le tour de gansey part deux, tour de france knitalong

le Tour de Gansey, part deux: Stage Ten!

That’s right y’all, the gansey is finished, and is currently drying on our upstairs bathroom floor after having a little soak in SOAK, and I hope to be able to share some photos of it in an Epilogue post this weekend (my parents do have their camera with them, hooray!). But enough of that! Let’s talk about…

Stage Ten: Finish Neckline

At the beginning of this stage, we had a straight line of stitches across the back of the neck on a holder, as well provisionally-cast on stitches from the tops of each shoulder strap and bound off stitches in the front. The stage began with a trip around the neckline, picking up and knitting around, with a few well-placed k2togs to tighten things up. From there, a 2×2 rib was established, and knit for 3 inches. 3 inches, that seems like an awfully tall neckline, you might say? Am I giving my gansey a mock-turtleneck? While that wouldn’t be entirely untraditional , my reason for knitting so much ribbing was that I wanted a folded, ribbed neckline on my gansey, which necessitated knitting twice as much neckline ribbing as I wanted to show on the final sweater.

The folded, ribbed neckline is not a neckline finish for impatient people; as I said, it requires knitting twice as much, and at the end, the still-live stitches are sewn down, one by one, to the corresponding stitches at the base of the ribbing on the inside sweater, creating a folded neckline. The upside, though, is that this neckline is nice and flexible (a must for large-noggined people like myself, though I did leave my neckline rather wide to begin with). I also just really love the look and feel of a folded hem, be it at the base of a sweater or at the neckline ribbing.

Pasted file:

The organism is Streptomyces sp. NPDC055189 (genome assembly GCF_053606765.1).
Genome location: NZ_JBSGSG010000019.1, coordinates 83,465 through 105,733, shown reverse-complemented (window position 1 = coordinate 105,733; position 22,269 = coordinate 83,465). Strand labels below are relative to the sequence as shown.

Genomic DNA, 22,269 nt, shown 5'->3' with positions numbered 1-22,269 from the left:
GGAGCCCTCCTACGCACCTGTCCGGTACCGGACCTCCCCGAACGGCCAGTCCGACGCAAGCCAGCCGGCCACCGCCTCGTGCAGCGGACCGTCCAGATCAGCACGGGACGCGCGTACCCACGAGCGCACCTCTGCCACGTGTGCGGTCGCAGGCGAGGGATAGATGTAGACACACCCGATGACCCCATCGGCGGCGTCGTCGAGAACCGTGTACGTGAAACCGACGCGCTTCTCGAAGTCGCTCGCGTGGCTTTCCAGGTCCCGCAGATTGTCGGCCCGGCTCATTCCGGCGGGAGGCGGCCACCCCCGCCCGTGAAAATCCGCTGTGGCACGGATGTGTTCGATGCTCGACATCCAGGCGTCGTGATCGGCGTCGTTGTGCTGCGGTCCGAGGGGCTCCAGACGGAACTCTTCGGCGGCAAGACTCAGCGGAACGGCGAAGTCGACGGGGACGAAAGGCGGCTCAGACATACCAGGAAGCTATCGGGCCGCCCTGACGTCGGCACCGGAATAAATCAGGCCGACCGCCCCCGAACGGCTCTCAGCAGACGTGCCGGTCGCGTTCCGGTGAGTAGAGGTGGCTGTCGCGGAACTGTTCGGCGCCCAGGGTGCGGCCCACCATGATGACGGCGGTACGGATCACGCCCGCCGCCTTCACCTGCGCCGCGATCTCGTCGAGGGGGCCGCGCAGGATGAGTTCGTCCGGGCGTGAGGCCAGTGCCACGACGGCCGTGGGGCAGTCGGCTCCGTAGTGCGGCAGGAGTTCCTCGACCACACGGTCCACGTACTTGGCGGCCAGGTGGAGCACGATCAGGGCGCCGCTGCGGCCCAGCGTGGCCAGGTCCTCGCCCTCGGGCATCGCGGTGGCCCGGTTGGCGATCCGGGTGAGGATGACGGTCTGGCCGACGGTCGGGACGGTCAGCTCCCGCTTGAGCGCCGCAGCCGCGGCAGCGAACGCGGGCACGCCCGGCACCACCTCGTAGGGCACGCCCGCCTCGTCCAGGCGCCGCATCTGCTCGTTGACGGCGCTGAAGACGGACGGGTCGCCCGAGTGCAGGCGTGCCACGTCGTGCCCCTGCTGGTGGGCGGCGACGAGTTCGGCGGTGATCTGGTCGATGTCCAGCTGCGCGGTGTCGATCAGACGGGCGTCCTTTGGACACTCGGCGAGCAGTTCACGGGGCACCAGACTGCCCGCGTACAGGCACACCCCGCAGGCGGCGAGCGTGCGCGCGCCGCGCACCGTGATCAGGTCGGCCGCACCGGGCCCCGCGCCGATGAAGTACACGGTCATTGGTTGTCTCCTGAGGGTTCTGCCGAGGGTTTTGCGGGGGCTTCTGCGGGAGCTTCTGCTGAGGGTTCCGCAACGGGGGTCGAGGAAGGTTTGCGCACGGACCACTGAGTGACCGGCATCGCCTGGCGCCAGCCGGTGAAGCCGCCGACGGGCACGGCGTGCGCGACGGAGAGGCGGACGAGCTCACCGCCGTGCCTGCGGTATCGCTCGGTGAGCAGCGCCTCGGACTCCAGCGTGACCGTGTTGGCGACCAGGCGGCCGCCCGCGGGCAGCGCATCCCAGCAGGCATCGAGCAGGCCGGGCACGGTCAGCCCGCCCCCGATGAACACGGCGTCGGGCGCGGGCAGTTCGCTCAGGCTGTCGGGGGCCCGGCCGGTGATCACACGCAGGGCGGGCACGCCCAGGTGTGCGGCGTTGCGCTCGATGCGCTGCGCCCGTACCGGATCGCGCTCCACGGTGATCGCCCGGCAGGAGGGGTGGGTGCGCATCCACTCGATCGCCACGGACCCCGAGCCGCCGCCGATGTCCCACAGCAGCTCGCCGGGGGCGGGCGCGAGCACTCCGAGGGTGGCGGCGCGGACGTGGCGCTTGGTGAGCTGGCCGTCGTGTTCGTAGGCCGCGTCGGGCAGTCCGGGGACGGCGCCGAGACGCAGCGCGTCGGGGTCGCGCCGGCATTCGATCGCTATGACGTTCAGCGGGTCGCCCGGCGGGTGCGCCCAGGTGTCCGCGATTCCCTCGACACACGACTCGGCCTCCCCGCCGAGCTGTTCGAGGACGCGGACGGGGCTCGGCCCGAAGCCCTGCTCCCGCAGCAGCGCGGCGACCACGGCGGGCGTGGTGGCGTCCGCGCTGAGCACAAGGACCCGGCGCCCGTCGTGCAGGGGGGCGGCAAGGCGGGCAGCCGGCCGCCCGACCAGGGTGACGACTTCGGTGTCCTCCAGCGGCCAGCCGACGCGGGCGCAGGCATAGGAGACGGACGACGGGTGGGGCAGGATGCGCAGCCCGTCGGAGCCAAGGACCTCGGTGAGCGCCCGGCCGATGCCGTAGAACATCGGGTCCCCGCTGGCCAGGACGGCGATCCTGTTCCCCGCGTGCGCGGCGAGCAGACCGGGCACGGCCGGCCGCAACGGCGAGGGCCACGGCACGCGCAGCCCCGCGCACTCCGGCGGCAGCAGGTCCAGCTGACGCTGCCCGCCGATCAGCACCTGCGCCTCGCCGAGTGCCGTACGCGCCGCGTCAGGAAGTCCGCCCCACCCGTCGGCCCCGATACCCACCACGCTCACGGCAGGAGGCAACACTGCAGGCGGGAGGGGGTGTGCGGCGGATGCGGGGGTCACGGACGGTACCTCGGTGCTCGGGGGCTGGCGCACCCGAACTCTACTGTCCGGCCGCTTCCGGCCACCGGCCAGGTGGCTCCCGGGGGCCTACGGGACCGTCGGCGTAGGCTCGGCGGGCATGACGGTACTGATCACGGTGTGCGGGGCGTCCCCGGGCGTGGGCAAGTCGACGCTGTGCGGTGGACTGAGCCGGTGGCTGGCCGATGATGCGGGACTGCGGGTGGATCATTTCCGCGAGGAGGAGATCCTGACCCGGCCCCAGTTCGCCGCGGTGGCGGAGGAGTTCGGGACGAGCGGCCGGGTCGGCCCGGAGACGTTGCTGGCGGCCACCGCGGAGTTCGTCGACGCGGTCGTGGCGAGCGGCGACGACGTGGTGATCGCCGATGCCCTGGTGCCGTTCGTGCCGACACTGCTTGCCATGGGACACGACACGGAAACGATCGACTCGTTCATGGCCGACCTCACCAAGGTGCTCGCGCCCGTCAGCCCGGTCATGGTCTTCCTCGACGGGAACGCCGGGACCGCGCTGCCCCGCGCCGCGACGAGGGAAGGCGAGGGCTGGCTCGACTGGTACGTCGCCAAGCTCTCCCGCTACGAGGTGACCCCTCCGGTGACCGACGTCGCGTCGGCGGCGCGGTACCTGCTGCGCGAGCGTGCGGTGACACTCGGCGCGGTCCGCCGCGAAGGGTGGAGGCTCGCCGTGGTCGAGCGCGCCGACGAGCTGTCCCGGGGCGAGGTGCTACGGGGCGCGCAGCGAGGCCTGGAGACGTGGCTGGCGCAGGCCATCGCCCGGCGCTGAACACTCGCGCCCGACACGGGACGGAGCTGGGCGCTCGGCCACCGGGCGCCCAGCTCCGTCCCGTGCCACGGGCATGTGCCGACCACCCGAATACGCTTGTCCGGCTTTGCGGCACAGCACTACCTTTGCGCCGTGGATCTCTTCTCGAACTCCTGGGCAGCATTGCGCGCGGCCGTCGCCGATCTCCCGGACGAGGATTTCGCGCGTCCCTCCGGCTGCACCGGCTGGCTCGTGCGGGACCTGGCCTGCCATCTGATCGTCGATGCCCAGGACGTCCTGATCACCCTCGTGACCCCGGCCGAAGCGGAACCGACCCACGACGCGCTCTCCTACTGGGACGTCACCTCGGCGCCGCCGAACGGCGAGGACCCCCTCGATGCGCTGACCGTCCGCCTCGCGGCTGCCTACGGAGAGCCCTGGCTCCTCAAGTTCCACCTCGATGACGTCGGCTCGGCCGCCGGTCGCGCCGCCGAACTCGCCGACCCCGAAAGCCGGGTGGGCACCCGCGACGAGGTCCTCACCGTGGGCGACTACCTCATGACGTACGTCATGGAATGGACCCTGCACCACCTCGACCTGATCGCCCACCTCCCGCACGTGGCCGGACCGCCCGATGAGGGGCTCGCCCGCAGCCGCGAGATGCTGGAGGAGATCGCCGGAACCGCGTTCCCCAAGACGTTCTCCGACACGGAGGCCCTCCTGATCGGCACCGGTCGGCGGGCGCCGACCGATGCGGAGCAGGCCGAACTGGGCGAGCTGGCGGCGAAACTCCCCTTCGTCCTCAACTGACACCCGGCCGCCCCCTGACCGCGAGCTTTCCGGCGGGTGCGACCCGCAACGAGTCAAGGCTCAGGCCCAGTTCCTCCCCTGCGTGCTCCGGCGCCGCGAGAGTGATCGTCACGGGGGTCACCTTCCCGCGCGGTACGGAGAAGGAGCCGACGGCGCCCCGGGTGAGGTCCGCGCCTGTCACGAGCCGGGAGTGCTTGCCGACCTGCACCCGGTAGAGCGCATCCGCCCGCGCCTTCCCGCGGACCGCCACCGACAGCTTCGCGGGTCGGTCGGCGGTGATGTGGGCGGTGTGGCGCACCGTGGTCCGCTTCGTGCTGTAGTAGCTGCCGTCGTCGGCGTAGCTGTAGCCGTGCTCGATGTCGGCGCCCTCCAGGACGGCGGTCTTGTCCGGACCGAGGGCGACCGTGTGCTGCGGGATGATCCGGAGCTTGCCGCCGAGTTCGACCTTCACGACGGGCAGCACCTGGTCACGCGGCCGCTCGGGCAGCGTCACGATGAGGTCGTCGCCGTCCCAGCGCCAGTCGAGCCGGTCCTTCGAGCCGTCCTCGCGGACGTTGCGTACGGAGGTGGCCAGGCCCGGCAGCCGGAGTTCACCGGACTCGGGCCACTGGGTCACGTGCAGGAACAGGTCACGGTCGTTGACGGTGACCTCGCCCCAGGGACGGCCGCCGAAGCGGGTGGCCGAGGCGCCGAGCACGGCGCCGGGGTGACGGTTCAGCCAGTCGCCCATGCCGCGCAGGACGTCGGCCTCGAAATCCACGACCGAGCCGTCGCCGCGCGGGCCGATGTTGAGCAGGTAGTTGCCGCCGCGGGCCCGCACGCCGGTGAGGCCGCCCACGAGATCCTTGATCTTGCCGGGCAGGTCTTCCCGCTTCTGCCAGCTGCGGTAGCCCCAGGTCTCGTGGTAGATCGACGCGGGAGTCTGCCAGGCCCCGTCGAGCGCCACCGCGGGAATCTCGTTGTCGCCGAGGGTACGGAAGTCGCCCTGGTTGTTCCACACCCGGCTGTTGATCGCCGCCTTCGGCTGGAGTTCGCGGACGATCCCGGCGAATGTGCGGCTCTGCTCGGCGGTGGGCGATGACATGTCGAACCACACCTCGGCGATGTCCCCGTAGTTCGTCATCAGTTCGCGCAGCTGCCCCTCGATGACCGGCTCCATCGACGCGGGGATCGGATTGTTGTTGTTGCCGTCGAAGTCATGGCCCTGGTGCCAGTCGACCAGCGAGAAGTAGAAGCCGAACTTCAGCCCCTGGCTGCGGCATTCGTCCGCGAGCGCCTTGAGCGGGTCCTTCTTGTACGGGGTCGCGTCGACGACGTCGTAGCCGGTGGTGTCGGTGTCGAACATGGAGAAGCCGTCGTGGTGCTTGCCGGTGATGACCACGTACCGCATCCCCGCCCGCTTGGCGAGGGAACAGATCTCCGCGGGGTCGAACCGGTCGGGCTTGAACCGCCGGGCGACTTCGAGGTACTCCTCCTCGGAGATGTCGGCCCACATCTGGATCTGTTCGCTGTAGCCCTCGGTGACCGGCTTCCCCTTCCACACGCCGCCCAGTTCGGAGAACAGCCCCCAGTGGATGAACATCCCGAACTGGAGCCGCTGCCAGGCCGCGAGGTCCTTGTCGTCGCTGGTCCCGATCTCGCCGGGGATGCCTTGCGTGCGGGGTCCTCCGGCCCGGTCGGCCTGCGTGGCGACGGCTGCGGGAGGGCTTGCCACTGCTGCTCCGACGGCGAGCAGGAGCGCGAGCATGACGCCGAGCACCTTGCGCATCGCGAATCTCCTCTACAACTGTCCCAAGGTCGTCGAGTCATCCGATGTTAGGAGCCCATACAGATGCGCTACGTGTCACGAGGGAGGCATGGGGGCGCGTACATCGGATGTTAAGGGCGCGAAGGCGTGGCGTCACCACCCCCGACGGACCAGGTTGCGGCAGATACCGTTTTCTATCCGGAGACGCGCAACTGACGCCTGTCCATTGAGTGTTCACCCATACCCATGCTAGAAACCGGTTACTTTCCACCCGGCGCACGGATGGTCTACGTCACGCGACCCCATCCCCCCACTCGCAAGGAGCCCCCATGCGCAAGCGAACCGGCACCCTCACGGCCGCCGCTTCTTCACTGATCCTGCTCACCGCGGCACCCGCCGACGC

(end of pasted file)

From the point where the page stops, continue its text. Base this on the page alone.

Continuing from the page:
After I’d finished the long, arduous task of stitching down every neckline stitch, I set about weaving in my ends. Don’t let anyone tell you that knitting a traditional sweater in the round eliminates finishing…it eliminates seaming, yes, but there are still many ends to be hidden. With that task accomplished, I gave my newly finished gansey a nice bath in some SOAK wash, rolled it in a towel and squeezed as much water out as I could, and left it to dry in the bathroom upstairs. I’m hoping that sometime this weekend I will be able to take a few pictures to share here, but for now, you’ll have to live with an updated version of my graphic from the last post:

All done!

Stay tuned for my final knitalong Sprint post, as well as a hopefully photo-filled Epilogue!

6 thoughts on “le Tour de Gansey, part deux: Stage Ten!”

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